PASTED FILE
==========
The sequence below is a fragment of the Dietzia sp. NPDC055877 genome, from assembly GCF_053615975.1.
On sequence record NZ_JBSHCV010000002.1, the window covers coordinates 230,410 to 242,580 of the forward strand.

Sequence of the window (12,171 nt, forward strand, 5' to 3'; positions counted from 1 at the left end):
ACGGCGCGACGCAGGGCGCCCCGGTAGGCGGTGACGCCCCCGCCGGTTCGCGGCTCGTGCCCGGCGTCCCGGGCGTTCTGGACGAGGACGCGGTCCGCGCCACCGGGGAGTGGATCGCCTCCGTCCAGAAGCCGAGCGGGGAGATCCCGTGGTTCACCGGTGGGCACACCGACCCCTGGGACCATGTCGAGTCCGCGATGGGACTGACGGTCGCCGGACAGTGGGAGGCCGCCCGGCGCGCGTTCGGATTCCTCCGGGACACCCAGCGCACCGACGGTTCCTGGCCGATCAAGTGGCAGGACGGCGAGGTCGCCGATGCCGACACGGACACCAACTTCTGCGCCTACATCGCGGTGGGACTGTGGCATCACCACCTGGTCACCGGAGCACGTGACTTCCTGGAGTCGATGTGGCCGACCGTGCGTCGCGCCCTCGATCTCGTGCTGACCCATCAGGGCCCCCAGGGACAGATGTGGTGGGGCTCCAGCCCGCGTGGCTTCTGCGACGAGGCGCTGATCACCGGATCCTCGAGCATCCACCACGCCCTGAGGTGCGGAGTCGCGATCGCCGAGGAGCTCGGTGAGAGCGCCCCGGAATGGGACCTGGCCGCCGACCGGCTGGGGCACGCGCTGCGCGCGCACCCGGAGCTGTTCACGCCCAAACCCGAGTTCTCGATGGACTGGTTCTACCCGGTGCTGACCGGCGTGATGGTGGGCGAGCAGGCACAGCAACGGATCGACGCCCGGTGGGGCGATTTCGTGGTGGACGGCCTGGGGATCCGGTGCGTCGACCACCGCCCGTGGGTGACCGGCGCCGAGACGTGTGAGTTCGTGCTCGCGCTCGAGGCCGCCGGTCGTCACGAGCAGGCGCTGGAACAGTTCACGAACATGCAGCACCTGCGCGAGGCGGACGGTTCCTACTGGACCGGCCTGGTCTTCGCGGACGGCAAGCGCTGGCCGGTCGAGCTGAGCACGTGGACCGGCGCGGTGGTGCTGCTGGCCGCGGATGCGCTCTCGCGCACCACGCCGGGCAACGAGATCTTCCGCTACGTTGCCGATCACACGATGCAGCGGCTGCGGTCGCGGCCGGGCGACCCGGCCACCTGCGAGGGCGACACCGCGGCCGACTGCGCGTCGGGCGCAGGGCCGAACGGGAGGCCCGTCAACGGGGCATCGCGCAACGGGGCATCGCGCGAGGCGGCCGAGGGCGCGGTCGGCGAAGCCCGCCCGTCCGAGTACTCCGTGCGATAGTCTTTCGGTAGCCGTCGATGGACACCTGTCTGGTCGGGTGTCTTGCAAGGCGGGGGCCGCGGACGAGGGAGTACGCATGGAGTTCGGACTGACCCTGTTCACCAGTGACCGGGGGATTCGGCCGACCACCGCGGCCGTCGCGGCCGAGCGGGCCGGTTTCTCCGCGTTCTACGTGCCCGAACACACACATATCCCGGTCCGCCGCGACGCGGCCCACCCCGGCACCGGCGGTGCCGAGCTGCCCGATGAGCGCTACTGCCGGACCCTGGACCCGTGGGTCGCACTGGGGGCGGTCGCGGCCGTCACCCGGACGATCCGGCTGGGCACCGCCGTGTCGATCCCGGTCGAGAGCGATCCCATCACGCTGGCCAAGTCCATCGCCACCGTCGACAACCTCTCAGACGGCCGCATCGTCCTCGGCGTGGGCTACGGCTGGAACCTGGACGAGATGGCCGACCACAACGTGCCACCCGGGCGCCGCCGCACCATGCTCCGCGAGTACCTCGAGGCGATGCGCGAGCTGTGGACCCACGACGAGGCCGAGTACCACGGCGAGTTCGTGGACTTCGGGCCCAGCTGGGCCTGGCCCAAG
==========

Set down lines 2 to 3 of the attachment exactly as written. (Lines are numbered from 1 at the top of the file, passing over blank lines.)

On sequence record NZ_JBSHCV010000002.1, the window covers coordinates 230,410 to 242,580 of the forward strand.

Sequence of the window (12,171 nt, forward strand, 5' to 3'; positions counted from 1 at the left end):